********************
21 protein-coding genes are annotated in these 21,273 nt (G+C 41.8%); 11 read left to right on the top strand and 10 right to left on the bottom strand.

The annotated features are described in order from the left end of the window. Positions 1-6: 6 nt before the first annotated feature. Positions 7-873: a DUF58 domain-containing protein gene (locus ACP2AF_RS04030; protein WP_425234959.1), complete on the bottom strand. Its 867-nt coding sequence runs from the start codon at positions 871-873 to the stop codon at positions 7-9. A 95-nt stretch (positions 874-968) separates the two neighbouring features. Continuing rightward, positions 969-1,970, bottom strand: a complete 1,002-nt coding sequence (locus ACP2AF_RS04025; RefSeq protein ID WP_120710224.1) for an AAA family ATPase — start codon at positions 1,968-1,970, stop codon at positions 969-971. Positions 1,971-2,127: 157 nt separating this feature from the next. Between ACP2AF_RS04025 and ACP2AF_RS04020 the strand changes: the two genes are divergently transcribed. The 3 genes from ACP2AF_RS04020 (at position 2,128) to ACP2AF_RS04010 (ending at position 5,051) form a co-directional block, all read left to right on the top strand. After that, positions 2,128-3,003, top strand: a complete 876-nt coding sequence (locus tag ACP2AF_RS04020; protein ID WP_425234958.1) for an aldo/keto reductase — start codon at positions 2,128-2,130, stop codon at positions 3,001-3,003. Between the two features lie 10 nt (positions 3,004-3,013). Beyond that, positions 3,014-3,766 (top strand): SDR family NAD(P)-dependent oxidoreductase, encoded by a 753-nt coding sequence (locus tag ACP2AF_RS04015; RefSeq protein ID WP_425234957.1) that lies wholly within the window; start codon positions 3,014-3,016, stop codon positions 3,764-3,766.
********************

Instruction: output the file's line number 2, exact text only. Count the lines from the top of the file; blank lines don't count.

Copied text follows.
The annotated features are described in order from the left end of the window. Positions 1-6: 6 nt before the first annotated feature. Positions 7-873: a DUF58 domain-containing protein gene (locus ACP2AF_RS04030; protein WP_425234959.1), complete on the bottom strand. Its 867-nt coding sequence runs from the start codon at positions 871-873 to the stop codon at positions 7-9. A 95-nt stretch (positions 874-968) separates the two neighbouring features. Continuing rightward, positions 969-1,970, bottom strand: a complete 1,002-nt coding sequence (locus ACP2AF_RS04025; RefSeq protein ID WP_120710224.1) for an AAA family ATPase — start codon at positions 1,968-1,970, stop codon at positions 969-971. Positions 1,971-2,127: 157 nt separating this feature from the next. Between ACP2AF_RS04025 and ACP2AF_RS04020 the strand changes: the two genes are divergently transcribed. The 3 genes from ACP2AF_RS04020 (at position 2,128) to ACP2AF_RS04010 (ending at position 5,051) form a co-directional block, all read left to right on the top strand. After that, positions 2,128-3,003, top strand: a complete 876-nt coding sequence (locus tag ACP2AF_RS04020; protein ID WP_425234958.1) for an aldo/keto reductase — start codon at positions 2,128-2,130, stop codon at positions 3,001-3,003. Between the two features lie 10 nt (positions 3,004-3,013). Beyond that, positions 3,014-3,766 (top strand): SDR family NAD(P)-dependent oxidoreductase, encoded by a 753-nt coding sequence (locus tag ACP2AF_RS04015; RefSeq protein ID WP_425234957.1) that lies wholly within the window; start codon positions 3,014-3,016, stop codon positions 3,764-3,766.